Asynchronous I/O

Asynchronous I/O is a method of performing I/O in which the application issues requests to the kernel (for example, to write some data into a file) and at some point later the application receives an event from the kernel to indicate the result of the request.

Debugging programs using asynchronous I/O with UDB

To debug a program using asynchronous I/O, start it under UDB in the same way as any other program:

$ udb --args examples/aio /dev/zero
Reading symbols from examples/aio...
not running> start
Temporary breakpoint 1 at 0x1277: file aio.c, line 29.
Starting program: examples/aio /dev/zero

Temporary breakpoint 1, main (argc=2, argv=0x7fffffffdd48) at aio.c:29
29          if (argc != 2)

UDB inspects the program and automatically loads the asynchronous I/O preload library if it detects that libaio is in use. If the program does not link against libaio (because it uses the system calls directly, or because it loads the library dynamically), asynchronous I/O can be forced on or off using the --async-io command-line option to udb, or the UNDO_async_io environment variable. These take the following values:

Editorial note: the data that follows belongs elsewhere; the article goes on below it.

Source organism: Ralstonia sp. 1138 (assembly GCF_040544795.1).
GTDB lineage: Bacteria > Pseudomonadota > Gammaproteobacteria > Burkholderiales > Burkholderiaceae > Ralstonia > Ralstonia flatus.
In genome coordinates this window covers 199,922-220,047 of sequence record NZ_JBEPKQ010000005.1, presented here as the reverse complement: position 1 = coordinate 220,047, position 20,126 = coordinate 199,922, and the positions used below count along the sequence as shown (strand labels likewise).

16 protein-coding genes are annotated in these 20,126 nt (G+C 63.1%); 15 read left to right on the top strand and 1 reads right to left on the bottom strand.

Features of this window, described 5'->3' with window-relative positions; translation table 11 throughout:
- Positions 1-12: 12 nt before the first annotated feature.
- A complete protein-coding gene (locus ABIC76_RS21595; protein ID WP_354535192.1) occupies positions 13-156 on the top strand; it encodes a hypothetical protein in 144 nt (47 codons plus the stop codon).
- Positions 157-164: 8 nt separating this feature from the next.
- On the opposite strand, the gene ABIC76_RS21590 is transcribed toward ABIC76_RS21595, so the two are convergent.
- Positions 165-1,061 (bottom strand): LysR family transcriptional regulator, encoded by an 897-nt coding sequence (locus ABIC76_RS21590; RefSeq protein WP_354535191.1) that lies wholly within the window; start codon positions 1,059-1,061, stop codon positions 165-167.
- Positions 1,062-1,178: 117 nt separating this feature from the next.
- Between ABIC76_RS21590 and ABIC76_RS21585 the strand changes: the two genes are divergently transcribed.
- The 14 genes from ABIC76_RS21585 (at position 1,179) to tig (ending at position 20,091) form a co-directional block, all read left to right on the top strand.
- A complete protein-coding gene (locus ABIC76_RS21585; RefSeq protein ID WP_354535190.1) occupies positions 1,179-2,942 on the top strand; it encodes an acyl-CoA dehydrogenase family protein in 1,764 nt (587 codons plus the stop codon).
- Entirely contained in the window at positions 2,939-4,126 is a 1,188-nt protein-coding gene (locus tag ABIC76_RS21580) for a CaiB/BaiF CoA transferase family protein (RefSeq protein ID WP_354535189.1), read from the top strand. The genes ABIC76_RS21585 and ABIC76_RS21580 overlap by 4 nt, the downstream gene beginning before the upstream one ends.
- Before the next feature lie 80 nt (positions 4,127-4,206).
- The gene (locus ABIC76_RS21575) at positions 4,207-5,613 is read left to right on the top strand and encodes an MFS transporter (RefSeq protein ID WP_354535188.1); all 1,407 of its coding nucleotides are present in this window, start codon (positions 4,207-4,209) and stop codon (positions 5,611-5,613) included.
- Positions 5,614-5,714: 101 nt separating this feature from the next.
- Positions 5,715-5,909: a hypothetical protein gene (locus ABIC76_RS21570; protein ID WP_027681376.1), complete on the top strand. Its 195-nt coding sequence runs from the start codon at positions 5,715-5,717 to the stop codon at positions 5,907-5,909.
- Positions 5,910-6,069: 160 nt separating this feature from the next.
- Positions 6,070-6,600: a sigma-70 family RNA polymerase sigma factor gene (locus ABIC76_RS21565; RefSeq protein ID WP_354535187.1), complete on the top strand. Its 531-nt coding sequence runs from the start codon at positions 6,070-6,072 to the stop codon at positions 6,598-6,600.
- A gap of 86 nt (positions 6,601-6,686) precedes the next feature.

• true — always enable support for asynchronous I/O when launching the program, and refuse to attach to a process that does not have the asynchronous I/O library preloaded.

  • false — never enable support for asynchronous I/O when launching the program, and always attach to a process regardless of whether it has the asynchronous I/O library preloaded.

    Note that if this mode is selected but the program uses asynchronous I/O, then UDB will not be able to correctly record or replay the program. In this case it displays a warning, for example:

    $ udb --async-io false --args examples/aio /dev/zero
    Reading symbols from examples/aio...
    Asynchronous I/O was disabled by user, but the environment or libraries for
    the debugged process suggest it may be needed.